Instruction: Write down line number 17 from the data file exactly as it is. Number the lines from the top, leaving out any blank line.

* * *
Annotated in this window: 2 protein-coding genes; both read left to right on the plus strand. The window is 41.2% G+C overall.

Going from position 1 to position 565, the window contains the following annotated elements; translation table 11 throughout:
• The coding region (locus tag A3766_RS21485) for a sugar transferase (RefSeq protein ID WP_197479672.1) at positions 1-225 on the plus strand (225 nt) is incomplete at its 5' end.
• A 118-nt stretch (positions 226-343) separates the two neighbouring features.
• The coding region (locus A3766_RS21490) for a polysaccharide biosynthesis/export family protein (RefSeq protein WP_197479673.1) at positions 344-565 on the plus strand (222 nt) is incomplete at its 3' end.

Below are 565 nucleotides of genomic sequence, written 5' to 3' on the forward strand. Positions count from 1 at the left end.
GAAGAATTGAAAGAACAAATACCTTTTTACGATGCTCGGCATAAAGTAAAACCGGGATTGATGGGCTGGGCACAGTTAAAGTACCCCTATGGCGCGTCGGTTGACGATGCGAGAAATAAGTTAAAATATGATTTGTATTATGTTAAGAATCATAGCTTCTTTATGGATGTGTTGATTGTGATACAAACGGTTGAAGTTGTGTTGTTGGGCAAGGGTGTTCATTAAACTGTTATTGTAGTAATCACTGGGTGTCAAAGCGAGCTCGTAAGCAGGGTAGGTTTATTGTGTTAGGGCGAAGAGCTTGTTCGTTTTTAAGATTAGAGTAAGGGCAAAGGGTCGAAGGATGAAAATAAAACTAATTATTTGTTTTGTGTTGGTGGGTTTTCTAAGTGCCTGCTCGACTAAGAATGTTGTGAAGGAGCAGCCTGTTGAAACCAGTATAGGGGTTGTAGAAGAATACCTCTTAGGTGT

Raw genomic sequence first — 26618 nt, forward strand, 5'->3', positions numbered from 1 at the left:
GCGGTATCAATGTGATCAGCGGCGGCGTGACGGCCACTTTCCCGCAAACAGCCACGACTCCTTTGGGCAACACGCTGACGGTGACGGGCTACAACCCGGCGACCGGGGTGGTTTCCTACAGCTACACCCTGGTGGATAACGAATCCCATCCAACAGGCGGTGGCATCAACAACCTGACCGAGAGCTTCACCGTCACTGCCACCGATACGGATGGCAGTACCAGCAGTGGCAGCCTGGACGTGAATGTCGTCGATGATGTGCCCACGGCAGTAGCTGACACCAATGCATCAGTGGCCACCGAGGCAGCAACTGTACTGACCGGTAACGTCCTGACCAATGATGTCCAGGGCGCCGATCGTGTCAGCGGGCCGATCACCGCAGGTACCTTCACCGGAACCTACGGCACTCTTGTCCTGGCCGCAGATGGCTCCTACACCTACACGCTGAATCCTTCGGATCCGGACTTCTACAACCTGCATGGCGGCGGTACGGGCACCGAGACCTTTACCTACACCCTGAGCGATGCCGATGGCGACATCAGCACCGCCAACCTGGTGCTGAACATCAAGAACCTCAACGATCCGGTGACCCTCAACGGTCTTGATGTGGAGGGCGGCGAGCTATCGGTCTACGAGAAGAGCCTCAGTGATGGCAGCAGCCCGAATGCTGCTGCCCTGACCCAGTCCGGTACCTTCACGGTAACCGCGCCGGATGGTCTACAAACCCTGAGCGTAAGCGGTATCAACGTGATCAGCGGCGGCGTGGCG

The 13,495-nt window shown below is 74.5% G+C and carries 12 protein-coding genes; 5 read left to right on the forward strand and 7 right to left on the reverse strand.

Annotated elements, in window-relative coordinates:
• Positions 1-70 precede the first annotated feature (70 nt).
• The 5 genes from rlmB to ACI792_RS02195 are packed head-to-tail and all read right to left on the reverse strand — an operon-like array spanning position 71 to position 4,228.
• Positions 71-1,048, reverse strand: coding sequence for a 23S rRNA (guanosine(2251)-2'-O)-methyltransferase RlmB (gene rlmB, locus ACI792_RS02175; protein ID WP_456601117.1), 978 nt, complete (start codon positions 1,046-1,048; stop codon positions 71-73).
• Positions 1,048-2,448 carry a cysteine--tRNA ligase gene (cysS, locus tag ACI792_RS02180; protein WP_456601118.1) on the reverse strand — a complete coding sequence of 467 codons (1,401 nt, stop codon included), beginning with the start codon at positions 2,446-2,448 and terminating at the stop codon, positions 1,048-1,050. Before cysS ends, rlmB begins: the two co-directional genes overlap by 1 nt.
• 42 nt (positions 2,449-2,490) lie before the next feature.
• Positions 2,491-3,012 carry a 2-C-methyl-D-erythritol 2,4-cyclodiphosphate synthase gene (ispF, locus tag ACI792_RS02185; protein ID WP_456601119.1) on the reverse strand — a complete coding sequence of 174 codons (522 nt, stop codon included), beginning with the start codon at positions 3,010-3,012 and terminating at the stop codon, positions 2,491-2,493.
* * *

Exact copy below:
• Positions 2,491-3,012 carry a 2-C-methyl-D-erythritol 2,4-cyclodiphosphate synthase gene (ispF, locus tag ACI792_RS02185; protein ID WP_456601119.1) on the reverse strand — a complete coding sequence of 174 codons (522 nt, stop codon included), beginning with the start codon at positions 3,010-3,012 and terminating at the stop codon, positions 2,491-2,493.